Posts Tagged: Atmospheric and Oceanic Sciences

Meteors help Martian clouds form

How did the Red Planet get all of its clouds? LASP scientists may have discovered the secret: just add meteors.

Astronomers have long observed clouds in Mars’ middle atmosphere, which begins about 18 miles (30 kilometers) above the surface, but have struggled to explain how they formed.

Now, a new study, published on June 17 in the journal Nature Geoscience, examines those wispy accumulations and suggests that they owe their existence to a phenomenon called “meteoric smoke”—essentially, the icy dust created by space debris slamming into the planet’s atmosphere.

LASP to collaborate on new Grand Challenge projects

The University of Colorado Boulder’s cross-campus Grand Challenge initiative this week announced the selection of three new additions to its portfolio starting this fall. The call for proposals, which was announced in June, funded one large research initiative at approximately $1 million per year and two smaller projects at $250,000 per year, each for at least three years. LASP will collaborate on the research initiative and on one of the two smaller projects.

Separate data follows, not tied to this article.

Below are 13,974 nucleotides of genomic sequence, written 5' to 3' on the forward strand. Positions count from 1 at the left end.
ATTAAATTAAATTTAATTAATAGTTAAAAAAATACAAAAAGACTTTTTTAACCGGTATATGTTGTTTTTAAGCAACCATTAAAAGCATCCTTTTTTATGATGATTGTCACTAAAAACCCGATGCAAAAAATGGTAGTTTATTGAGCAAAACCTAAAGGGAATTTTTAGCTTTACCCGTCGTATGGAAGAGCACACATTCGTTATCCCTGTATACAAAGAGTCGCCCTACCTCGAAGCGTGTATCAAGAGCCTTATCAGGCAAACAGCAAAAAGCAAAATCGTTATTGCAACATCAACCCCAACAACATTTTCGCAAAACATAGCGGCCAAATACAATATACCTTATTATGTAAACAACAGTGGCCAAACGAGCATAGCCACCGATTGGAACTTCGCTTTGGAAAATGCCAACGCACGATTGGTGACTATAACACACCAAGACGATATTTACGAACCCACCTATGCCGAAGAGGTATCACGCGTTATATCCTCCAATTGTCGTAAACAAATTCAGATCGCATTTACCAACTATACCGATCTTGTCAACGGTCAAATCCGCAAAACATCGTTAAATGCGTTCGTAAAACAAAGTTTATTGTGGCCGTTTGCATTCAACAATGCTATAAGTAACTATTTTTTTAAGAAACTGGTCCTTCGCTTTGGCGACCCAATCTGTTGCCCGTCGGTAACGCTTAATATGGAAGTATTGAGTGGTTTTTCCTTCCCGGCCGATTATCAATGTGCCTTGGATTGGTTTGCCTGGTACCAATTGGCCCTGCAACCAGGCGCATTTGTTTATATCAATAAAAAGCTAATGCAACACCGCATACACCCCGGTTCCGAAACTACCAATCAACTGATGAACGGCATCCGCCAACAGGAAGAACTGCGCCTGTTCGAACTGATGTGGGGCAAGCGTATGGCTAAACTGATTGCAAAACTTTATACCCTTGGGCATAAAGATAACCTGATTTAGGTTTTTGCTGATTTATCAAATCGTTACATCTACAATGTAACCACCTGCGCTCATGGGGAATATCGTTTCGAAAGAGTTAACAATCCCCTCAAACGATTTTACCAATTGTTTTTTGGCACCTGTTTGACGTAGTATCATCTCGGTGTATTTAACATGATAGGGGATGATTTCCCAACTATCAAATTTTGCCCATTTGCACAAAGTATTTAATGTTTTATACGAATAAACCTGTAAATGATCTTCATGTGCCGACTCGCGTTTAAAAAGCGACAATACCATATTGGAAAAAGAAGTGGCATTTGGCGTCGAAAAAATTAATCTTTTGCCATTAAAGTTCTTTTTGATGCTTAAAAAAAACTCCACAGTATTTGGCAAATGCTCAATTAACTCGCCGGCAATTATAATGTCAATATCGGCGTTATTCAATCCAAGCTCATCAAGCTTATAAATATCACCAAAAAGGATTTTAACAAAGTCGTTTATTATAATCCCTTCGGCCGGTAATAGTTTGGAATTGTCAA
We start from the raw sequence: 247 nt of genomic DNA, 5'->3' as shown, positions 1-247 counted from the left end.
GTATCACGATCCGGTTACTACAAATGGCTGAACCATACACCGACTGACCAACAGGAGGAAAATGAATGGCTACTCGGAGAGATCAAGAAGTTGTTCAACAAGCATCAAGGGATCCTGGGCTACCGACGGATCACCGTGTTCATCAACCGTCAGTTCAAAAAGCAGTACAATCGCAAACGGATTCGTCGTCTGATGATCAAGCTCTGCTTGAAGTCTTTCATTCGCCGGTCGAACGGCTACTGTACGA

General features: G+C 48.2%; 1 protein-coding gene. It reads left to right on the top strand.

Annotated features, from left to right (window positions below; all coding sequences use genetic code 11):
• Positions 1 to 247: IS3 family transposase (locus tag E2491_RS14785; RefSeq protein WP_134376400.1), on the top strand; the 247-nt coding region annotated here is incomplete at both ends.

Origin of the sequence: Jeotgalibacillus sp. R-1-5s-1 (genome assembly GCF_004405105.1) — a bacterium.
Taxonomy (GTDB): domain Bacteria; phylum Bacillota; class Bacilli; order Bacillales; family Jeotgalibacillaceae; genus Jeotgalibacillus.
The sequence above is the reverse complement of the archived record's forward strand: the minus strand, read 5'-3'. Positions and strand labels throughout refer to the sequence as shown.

The selections augment the current Grand Challenge portfolio, building on the accomplishments of Earth Lab, Integrated Remote and In Situ Sensing (IRISS), the university’s space minor, and the Center for the Study of Origins.

TSIS shipped to Kennedy Space Center for upcoming launch

A solar instrument package designed and built by LASP, considered a key tool to help monitor the planet’s climate, has arrived at NASA’s Kennedy Space Center in Florida for a targeted November launch.

The instrument suite is called the Total and Spectral solar Irradiance Sensor (TSIS-1) and was built for NASA’s Goddard Space Flight Center in Greenbelt, Maryland. The contract value to LASP is $90 million and includes the dual instrument suite and an associated ground system to manage TSIS mission operations.